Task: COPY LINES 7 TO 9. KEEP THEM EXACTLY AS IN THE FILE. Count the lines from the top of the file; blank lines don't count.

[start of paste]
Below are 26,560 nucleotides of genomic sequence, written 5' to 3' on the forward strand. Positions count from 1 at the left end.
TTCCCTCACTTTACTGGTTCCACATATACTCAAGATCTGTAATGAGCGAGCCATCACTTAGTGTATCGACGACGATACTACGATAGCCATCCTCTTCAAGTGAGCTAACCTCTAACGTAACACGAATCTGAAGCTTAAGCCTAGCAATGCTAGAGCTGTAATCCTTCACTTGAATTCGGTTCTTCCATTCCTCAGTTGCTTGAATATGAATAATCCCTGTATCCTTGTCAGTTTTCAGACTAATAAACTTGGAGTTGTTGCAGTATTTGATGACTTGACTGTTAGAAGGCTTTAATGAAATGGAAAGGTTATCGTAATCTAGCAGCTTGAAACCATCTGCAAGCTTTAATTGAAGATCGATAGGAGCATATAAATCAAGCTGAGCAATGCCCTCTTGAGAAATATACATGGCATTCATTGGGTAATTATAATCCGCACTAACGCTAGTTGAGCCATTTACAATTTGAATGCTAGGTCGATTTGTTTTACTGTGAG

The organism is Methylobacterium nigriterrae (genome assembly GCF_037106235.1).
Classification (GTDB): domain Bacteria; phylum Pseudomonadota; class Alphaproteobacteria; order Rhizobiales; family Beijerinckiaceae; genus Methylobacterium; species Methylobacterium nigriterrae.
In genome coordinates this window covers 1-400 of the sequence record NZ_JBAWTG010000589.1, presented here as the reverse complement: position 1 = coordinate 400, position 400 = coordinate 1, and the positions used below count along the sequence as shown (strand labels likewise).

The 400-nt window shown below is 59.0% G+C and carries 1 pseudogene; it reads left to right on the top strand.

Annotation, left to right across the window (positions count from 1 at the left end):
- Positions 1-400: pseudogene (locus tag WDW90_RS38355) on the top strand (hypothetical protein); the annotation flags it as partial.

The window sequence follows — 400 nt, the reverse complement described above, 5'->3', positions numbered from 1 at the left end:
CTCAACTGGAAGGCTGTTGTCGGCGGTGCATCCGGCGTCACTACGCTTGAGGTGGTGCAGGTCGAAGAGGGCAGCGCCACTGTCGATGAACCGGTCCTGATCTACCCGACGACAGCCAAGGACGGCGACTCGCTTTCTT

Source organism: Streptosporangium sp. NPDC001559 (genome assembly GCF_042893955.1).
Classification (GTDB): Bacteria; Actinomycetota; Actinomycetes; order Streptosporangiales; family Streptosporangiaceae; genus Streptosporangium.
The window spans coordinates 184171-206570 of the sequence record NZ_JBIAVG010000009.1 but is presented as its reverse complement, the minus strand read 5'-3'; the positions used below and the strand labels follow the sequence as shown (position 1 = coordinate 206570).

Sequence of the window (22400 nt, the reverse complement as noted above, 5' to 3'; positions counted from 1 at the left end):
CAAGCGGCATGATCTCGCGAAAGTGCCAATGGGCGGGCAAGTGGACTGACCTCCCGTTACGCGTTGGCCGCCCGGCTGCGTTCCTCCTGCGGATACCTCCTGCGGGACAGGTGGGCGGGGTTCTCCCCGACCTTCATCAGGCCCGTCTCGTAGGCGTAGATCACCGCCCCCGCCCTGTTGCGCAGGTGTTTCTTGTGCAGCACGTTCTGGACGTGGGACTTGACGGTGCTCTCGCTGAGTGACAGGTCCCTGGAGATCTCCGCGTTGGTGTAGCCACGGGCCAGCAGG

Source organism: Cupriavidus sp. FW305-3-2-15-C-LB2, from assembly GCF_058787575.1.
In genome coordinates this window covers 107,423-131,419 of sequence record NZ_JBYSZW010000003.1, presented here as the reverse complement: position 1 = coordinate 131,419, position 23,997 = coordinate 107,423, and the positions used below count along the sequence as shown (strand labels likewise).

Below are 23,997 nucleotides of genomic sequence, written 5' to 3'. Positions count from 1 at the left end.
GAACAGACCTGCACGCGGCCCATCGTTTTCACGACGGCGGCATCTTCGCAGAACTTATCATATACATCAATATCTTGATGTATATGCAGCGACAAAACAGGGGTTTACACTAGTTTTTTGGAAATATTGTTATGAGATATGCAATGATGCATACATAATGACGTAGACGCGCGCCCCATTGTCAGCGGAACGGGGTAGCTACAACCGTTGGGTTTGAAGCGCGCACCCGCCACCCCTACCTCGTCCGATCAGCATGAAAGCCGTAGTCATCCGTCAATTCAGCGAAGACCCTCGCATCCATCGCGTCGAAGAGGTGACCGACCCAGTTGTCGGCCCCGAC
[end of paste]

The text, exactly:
Annotation, left to right across the window (positions count from 1 at the left end):
- Positions 1-400: pseudogene (locus tag WDW90_RS38355) on the top strand (hypothetical protein); the annotation flags it as partial.

The window sequence follows — 400 nt, the reverse complement described above, 5'->3', positions numbered from 1 at the left end: